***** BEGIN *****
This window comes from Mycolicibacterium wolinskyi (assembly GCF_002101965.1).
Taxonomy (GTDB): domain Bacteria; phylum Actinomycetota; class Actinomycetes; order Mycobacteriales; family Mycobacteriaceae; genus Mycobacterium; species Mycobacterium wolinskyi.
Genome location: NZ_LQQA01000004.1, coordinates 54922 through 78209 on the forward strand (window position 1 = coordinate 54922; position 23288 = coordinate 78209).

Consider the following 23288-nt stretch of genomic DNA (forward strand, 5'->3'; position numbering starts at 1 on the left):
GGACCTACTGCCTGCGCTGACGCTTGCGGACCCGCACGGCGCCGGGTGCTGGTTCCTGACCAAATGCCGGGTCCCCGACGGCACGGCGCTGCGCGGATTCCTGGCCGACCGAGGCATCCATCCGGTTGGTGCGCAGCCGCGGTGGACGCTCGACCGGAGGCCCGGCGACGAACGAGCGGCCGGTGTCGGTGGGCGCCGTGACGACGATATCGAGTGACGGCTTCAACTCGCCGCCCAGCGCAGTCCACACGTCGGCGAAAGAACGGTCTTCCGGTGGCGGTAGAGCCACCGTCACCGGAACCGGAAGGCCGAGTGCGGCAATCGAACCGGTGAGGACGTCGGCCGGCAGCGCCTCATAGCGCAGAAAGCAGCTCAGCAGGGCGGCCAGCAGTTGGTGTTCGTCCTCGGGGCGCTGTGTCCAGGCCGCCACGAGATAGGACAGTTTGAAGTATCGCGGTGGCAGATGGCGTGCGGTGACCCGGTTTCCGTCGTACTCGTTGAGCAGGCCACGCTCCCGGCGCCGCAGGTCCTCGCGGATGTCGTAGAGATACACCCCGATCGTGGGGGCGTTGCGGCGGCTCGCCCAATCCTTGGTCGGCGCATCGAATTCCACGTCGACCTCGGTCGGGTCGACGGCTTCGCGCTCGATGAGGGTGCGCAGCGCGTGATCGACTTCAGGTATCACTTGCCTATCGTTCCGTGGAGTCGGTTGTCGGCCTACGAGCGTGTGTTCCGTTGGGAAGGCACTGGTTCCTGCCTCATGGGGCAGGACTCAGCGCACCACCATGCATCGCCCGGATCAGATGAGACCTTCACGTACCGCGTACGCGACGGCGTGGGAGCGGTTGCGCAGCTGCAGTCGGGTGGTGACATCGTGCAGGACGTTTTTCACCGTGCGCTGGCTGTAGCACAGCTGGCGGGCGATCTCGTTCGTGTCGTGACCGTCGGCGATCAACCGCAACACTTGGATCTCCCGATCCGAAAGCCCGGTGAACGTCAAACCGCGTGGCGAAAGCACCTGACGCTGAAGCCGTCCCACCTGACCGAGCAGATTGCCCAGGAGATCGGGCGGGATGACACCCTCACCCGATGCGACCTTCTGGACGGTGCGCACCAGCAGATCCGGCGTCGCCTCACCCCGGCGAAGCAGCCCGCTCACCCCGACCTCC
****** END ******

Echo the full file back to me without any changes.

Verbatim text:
This window comes from Mycolicibacterium wolinskyi (assembly GCF_002101965.1).
Taxonomy (GTDB): domain Bacteria; phylum Actinomycetota; class Actinomycetes; order Mycobacteriales; family Mycobacteriaceae; genus Mycobacterium; species Mycobacterium wolinskyi.
Genome location: NZ_LQQA01000004.1, coordinates 54922 through 78209 on the forward strand (window position 1 = coordinate 54922; position 23288 = coordinate 78209).

Consider the following 23288-nt stretch of genomic DNA (forward strand, 5'->3'; position numbering starts at 1 on the left):
GGACCTACTGCCTGCGCTGACGCTTGCGGACCCGCACGGCGCCGGGTGCTGGTTCCTGACCAAATGCCGGGTCCCCGACGGCACGGCGCTGCGCGGATTCCTGGCCGACCGAGGCATCCATCCGGTTGGTGCGCAGCCGCGGTGGACGCTCGACCGGAGGCCCGGCGACGAACGAGCGGCCGGTGTCGGTGGGCGCCGTGACGACGATATCGAGTGACGGCTTCAACTCGCCGCCCAGCGCAGTCCACACGTCGGCGAAAGAACGGTCTTCCGGTGGCGGTAGAGCCACCGTCACCGGAACCGGAAGGCCGAGTGCGGCAATCGAACCGGTGAGGACGTCGGCCGGCAGCGCCTCATAGCGCAGAAAGCAGCTCAGCAGGGCGGCCAGCAGTTGGTGTTCGTCCTCGGGGCGCTGTGTCCAGGCCGCCACGAGATAGGACAGTTTGAAGTATCGCGGTGGCAGATGGCGTGCGGTGACCCGGTTTCCGTCGTACTCGTTGAGCAGGCCACGCTCCCGGCGCCGCAGGTCCTCGCGGATGTCGTAGAGATACACCCCGATCGTGGGGGCGTTGCGGCGGCTCGCCCAATCCTTGGTCGGCGCATCGAATTCCACGTCGACCTCGGTCGGGTCGACGGCTTCGCGCTCGATGAGGGTGCGCAGCGCGTGATCGACTTCAGGTATCACTTGCCTATCGTTCCGTGGAGTCGGTTGTCGGCCTACGAGCGTGTGTTCCGTTGGGAAGGCACTGGTTCCTGCCTCATGGGGCAGGACTCAGCGCACCACCATGCATCGCCCGGATCAGATGAGACCTTCACGTACCGCGTACGCGACGGCGTGGGAGCGGTTGCGCAGCTGCAGTCGGGTGGTGACATCGTGCAGGACGTTTTTCACCGTGCGCTGGCTGTAGCACAGCTGGCGGGCGATCTCGTTCGTGTCGTGACCGTCGGCGATCAACCGCAACACTTGGATCTCCCGATCCGAAAGCCCGGTGAACGTCAAACCGCGTGGCGAAAGCACCTGACGCTGAAGCCGTCCCACCTGACCGAGCAGATTGCCCAGGAGATCGGGCGGGATGACACCCTCACCCGATGCGACCTTCTGGACGGTGCGCACCAGCAGATCCGGCGTCGCCTCACCCCGGCGAAGCAGCCCGCTCACCCCGACCTCC